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El Hierro completes a year of full operation

At the end of June the Gorona del Viento (GdV) plant completed its first year of full operation, during which it supplied 34.6% of El Hierro’s electricity demand with renewable electricity at a cost probably exceeding €1.00/kWh and lowered the island’s CO2 emissions by approximately 12,000 tons at a cost of around €1,000/ton. This post summarizes these unexpectedly poor results, discusses the reasons for them and concludes that GdV, which was intended to show the world how fossil fuel generation can readily be replaced with intermittent renewables, can already be classified as a “failed project”. GdV’s performance further suggests that replacing fossil fuels with intermittent renewables elsewhere in the world could be a lot more difficult than the proponents of renewable energy are prepared to admit.

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Blowout Week 132

This week we resume our normal reporting with Brexit relegated for the moment to a few articles at the end. The week’s lead article features some pithy comments on the Scottish government’s misguided policies on nuclear power that could equally well be applied to a number of other countries:

Scotsman:  Nuclear power opposition based on slogans and fear

In 2007, Alex Salmond rejected any new nuclear Scottish power stations. Policies based on fear, rather than facts, may feel good, but they increase the overall risk by not educating the public. Successful democracy requires people understand the decisions they make; otherwise it becomes a loose cannon, with decisions based on slogans.

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Oil Production Vital Statistics June 2016

The big news in May’s production figures is Canada down 620,000 bpd in the wake of the Fort McMurray wild fire, Nigeria down 250,000 bpd in the wake of civil unrest on the Niger Delta and Libya down 80,000 bpd as that country disintegrates in the wake of western intervention in its civil war.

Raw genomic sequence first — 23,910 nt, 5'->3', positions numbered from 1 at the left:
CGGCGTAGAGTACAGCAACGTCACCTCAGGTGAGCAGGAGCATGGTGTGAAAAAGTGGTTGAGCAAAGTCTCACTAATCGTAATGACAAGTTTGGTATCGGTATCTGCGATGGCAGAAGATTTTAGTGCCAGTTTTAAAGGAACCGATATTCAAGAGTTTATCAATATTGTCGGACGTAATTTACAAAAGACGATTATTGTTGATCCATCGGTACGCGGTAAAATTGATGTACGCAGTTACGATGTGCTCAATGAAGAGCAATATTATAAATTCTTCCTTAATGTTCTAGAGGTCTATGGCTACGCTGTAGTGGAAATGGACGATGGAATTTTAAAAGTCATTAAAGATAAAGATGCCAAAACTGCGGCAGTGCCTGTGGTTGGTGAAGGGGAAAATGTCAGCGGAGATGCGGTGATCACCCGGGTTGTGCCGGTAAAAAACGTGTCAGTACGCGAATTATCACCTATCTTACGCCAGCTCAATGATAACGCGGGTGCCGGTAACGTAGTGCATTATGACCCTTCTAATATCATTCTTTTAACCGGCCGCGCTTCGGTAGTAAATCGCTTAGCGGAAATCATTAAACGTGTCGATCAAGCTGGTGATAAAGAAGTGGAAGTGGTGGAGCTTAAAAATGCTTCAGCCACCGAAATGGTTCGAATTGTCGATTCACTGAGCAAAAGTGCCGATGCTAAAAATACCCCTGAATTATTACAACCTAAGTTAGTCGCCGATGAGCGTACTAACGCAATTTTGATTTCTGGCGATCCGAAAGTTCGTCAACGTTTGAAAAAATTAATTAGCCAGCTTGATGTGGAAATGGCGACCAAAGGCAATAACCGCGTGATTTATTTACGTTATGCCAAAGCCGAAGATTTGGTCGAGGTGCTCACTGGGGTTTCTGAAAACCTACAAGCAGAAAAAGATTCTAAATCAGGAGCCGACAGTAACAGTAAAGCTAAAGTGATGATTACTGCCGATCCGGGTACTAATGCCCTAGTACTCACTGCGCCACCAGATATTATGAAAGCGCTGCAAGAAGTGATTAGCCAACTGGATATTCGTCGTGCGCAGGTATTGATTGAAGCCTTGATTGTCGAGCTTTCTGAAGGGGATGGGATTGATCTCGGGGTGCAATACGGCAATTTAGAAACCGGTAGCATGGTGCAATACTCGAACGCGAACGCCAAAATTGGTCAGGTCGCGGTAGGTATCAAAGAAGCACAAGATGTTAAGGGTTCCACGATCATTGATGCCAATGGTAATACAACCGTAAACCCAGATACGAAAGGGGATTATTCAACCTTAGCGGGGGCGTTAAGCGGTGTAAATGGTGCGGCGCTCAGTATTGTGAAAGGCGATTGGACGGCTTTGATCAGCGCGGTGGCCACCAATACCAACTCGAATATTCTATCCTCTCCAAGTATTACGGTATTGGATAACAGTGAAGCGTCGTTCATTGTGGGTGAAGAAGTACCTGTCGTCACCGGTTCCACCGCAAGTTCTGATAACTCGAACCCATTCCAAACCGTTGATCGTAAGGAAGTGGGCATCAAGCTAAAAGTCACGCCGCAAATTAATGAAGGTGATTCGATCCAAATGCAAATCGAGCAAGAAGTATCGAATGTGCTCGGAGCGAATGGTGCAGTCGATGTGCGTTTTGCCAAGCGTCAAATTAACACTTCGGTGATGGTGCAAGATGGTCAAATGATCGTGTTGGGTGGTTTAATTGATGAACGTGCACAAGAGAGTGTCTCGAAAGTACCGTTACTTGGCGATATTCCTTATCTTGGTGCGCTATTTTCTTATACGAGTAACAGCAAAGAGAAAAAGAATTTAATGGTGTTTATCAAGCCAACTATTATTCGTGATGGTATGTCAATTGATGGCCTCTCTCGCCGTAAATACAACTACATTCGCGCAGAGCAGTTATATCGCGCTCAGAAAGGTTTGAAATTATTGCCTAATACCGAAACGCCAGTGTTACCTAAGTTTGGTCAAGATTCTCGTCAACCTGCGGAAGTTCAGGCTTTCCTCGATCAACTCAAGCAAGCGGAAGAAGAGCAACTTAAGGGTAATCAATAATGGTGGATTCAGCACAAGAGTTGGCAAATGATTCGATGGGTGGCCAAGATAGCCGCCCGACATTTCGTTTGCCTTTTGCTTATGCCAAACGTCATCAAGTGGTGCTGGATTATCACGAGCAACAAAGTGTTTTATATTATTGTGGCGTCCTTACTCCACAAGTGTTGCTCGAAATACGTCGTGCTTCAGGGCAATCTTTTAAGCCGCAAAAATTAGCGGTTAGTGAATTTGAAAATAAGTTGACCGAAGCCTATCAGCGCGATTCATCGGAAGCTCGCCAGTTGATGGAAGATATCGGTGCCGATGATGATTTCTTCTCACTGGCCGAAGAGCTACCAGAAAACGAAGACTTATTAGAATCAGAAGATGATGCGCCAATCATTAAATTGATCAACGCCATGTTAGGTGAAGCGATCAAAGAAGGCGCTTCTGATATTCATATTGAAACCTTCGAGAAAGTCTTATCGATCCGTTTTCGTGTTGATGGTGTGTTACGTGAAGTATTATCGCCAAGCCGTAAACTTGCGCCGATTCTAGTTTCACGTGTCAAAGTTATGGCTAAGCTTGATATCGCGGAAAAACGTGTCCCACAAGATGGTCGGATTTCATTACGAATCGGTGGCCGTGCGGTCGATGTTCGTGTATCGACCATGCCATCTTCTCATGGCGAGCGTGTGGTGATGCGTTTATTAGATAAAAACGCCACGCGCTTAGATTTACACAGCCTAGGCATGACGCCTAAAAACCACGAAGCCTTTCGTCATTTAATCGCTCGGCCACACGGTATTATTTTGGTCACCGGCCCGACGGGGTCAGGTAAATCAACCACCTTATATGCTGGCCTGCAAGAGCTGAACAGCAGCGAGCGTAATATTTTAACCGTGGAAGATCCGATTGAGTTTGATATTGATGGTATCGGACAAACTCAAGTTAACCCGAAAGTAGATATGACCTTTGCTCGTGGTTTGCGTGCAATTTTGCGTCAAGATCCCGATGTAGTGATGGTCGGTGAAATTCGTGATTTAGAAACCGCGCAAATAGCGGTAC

Global total liquids production was down 760,000 bpd in May and while the oil price was perky, getting above $50 in early June, it has not really responded to any of those events.

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High Altitude Wind Power Reviewed

This post reviews the weird and wonderful world of high altitude wind power. It looks into the reasons for wanting to go high, explains tethered flight and explores the main competing technologies of 1) airborne generation (Google Makani) and 2) ground based generation (KiteGen) and compares their strengths and weaknesses.

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Blowout Week 131

Once more the news is dominated by Brexit fallout, and so is this edition of Blowout, starting with protests from a segment of the UK community which seems to have a different perspective on the meaning of the word “democracy”.

 

CNN:  Thousands say ‘No’ to Brexit in colorful protest

They simply won’t take “Brexit” for an answer.

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Renewable California

California is considered by many to be a world leader in the transition to renewable energy. But how much progress is it really making? This post looks into this question and finds that California has indeed significantly increased the percentage of renewable energy in its in-state generation mix – or at least would have done were it not for the impact of the recent drought on hydro output – but that it has made no progress towards increasing its zero-carbon generation, which because of the shutdown of the San Onofre nuclear plant remains lower than it was in 2002 even when the impact of the drought is factored out. This result underscores the importance of nuclear as a key ingredient in reducing CO2 emissions, a fact which seems to have escaped California’s attention.

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The ERoEI of High Altitude Wind Power

For several weeks I have been researching and writing a review post on high altitude wind power. It has grown into a 6000 word monster that should hopefully fly on Monday. While doing this it has been difficult to find time to write other posts. Hence this is a preview of one section on Energy Return on Energy Invested (ERoEI) which makes a nice post in its own right.